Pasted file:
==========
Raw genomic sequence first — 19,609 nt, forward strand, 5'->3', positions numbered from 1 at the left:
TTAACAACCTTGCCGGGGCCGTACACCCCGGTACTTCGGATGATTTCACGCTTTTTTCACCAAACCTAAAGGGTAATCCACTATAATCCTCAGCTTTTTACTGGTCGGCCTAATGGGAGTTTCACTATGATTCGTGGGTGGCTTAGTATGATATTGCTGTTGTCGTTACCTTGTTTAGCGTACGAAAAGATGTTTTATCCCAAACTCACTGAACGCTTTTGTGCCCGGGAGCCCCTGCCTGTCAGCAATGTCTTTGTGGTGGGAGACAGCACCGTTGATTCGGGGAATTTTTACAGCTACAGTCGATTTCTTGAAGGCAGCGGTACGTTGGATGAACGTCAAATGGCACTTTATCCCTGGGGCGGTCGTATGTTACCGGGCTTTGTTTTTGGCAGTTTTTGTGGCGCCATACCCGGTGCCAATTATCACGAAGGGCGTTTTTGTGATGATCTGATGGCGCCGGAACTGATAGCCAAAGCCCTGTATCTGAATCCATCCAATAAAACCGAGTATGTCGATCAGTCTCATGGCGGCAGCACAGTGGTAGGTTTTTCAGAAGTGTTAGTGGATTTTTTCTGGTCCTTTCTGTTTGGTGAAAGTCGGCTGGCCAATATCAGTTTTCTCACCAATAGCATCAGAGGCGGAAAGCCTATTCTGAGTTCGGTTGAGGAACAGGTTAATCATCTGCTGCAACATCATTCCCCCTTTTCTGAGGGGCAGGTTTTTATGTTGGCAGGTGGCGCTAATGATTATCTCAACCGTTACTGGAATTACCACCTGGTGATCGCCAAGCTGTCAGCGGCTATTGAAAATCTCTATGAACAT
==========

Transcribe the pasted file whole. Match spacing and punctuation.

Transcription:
Raw genomic sequence first — 19,609 nt, forward strand, 5'->3', positions numbered from 1 at the left:
TTAACAACCTTGCCGGGGCCGTACACCCCGGTACTTCGGATGATTTCACGCTTTTTTCACCAAACCTAAAGGGTAATCCACTATAATCCTCAGCTTTTTACTGGTCGGCCTAATGGGAGTTTCACTATGATTCGTGGGTGGCTTAGTATGATATTGCTGTTGTCGTTACCTTGTTTAGCGTACGAAAAGATGTTTTATCCCAAACTCACTGAACGCTTTTGTGCCCGGGAGCCCCTGCCTGTCAGCAATGTCTTTGTGGTGGGAGACAGCACCGTTGATTCGGGGAATTTTTACAGCTACAGTCGATTTCTTGAAGGCAGCGGTACGTTGGATGAACGTCAAATGGCACTTTATCCCTGGGGCGGTCGTATGTTACCGGGCTTTGTTTTTGGCAGTTTTTGTGGCGCCATACCCGGTGCCAATTATCACGAAGGGCGTTTTTGTGATGATCTGATGGCGCCGGAACTGATAGCCAAAGCCCTGTATCTGAATCCATCCAATAAAACCGAGTATGTCGATCAGTCTCATGGCGGCAGCACAGTGGTAGGTTTTTCAGAAGTGTTAGTGGATTTTTTCTGGTCCTTTCTGTTTGGTGAAAGTCGGCTGGCCAATATCAGTTTTCTCACCAATAGCATCAGAGGCGGAAAGCCTATTCTGAGTTCGGTTGAGGAACAGGTTAATCATCTGCTGCAACATCATTCCCCCTTTTCTGAGGGGCAGGTTTTTATGTTGGCAGGTGGCGCTAATGATTATCTCAACCGTTACTGGAATTACCACCTGGTGATCGCCAAGCTGTCAGCGGCTATTGAAAATCTCTATGAACAT